An agreement between Rotary districts in South Africa and the Department of Basic Education has been signed to help promote reading throughout the country in the next two years.
Under the agreement, the 204 Rotary clubs in Districts 9350, 9370 and 9400 will be asked to participate in at least one literacy project at a public early childhood development centre, primary or secondary school of their choice in each of the next two years.
Minister of Basic
Education Angie Motshekga pages through one of the many thousands of books
available to schools at the Rotary
Humanitarian Distribution Centre. With her are the centre’s chair, PDG Shirley Downie,
Zone 20A Assistant Public Image Coordinator, Steve du Plessis and DG Jankees Sligcher
“We need to ensure that South Africa becomes a reading nation,” Minister of Basic Education Angie Motshekga said at the launch of the Read-to-Lead partnership. Getting young people to read and write for school, leisure and work is critical to the development of the country’s social fabric. “It is my ardent wish to ensure that every school ‘puts a book in every child’s hands’ so that we accomplish the national goal: ‘A Reading Nation is a Leading Nation’.”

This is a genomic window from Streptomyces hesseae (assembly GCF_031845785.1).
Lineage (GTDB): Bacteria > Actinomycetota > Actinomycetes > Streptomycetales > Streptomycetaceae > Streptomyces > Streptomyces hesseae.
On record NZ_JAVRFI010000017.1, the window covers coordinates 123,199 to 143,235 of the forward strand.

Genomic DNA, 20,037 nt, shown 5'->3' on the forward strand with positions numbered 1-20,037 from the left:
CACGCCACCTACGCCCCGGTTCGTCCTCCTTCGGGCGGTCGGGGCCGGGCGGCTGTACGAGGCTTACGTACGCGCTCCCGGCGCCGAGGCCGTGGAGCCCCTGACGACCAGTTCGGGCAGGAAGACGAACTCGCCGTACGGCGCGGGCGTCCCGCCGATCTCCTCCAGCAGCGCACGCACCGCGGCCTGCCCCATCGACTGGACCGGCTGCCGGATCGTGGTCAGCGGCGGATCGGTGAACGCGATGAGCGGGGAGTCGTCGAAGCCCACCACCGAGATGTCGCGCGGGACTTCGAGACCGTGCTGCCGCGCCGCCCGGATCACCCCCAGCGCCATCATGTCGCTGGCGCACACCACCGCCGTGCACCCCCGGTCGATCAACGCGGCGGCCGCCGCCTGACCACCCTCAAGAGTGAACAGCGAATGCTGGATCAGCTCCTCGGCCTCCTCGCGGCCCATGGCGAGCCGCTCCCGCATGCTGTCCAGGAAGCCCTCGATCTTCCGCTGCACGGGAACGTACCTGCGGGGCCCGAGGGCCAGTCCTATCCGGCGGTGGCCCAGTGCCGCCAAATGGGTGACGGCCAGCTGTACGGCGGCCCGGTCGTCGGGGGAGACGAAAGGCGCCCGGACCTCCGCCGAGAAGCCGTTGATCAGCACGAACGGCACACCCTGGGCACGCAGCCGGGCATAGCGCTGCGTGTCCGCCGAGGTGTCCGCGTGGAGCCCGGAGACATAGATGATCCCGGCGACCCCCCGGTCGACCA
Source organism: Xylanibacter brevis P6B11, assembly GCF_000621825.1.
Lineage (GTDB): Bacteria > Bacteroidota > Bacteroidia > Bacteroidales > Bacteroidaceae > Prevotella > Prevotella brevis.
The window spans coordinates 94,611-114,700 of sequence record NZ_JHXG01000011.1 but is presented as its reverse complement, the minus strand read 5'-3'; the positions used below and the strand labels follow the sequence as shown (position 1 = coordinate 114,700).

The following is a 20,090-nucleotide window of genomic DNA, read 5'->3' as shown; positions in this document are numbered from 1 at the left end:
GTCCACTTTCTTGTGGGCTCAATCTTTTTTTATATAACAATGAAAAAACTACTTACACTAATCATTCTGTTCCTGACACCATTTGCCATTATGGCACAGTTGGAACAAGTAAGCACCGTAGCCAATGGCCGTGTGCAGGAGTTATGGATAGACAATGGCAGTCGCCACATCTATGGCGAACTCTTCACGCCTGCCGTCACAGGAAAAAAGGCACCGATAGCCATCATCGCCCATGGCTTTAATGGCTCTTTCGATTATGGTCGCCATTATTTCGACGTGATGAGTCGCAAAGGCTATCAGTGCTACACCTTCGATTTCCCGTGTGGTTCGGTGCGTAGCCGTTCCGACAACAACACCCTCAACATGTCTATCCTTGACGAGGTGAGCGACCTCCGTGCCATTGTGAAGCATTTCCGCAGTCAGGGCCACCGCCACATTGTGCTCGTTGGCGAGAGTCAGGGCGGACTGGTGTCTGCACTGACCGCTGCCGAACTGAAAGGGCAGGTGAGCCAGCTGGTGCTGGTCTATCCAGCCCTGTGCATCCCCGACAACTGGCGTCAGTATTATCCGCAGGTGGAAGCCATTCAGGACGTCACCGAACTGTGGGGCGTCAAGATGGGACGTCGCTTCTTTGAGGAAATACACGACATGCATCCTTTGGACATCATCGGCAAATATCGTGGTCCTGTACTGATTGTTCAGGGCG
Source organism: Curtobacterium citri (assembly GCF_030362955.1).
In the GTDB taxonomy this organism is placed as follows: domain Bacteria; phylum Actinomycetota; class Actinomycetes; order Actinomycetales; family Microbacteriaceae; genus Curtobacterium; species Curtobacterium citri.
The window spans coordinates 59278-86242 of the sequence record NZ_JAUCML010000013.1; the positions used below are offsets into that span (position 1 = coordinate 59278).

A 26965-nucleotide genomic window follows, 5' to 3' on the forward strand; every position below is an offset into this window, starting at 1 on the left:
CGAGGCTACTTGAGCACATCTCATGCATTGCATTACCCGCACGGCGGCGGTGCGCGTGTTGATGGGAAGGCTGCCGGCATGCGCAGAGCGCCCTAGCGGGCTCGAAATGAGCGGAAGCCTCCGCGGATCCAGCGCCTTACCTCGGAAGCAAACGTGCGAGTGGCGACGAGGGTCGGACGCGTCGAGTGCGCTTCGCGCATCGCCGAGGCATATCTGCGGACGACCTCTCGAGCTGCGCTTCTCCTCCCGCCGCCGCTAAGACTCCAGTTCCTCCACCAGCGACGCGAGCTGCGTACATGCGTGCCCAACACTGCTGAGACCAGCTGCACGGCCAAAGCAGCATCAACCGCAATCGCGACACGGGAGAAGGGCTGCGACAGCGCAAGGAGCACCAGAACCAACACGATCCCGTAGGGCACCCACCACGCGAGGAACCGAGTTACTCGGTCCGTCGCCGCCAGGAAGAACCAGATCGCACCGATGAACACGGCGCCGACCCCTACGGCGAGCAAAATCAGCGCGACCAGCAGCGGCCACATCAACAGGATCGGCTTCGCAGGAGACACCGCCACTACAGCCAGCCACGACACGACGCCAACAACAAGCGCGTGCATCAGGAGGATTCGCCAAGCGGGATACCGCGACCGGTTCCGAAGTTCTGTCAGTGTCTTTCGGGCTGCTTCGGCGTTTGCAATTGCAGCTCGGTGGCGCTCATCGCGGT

The projects may include collecting and donating books, building school libraries, donating trolley libraries or reading corners, establishing and sustaining reading clubs, supporting in-school literacy interventions, holding community readathons or “booknics”, or supporting International Literacy Day and World Book Day activities.
“Reading is the art of opening your mind and if Rotary can help people to open their minds to dream about what they can do, they will be getting on with life so much better,” said Jankees Sligcher, governor of District 9400, who attended the launch at the Rotary Humanitarian Distribution Centre in Bedfordview.
In terms of the agreement, Rotary will also donate learning and reading resources from the Humanitarian Distribution Centre and the literacy project, conducted by the Rotary Clubs of Middelburg, (D9440) and Grand Bend (D6330, Canada), to the department for distribution to public schools throughout the country.
“Working together to inspire our youth to read, Rotary and the Department of Basic Education are creating exceptional future leaders and making an even bigger difference,” said Lynette Stassen, governor of D9350.
“In keeping with Rotary’s area of focus of supporting education, we are thrilled to be involved with this programme,” said DG Wally Jacobs of D9370.
In return for Rotary’s help, the department will allow Rotary to use its logo and the Read-to-Lead logo on projects associated with the programme and will also provide a list of the public schools in need of library resources.
It will also “sensitise” its private business partners to the agreement and possibly inspire joint ventures to extend the reach of literacy initiatives. The basic education department will do the same with other provincial education departments to help clubs and districts access schools chosen to receive support.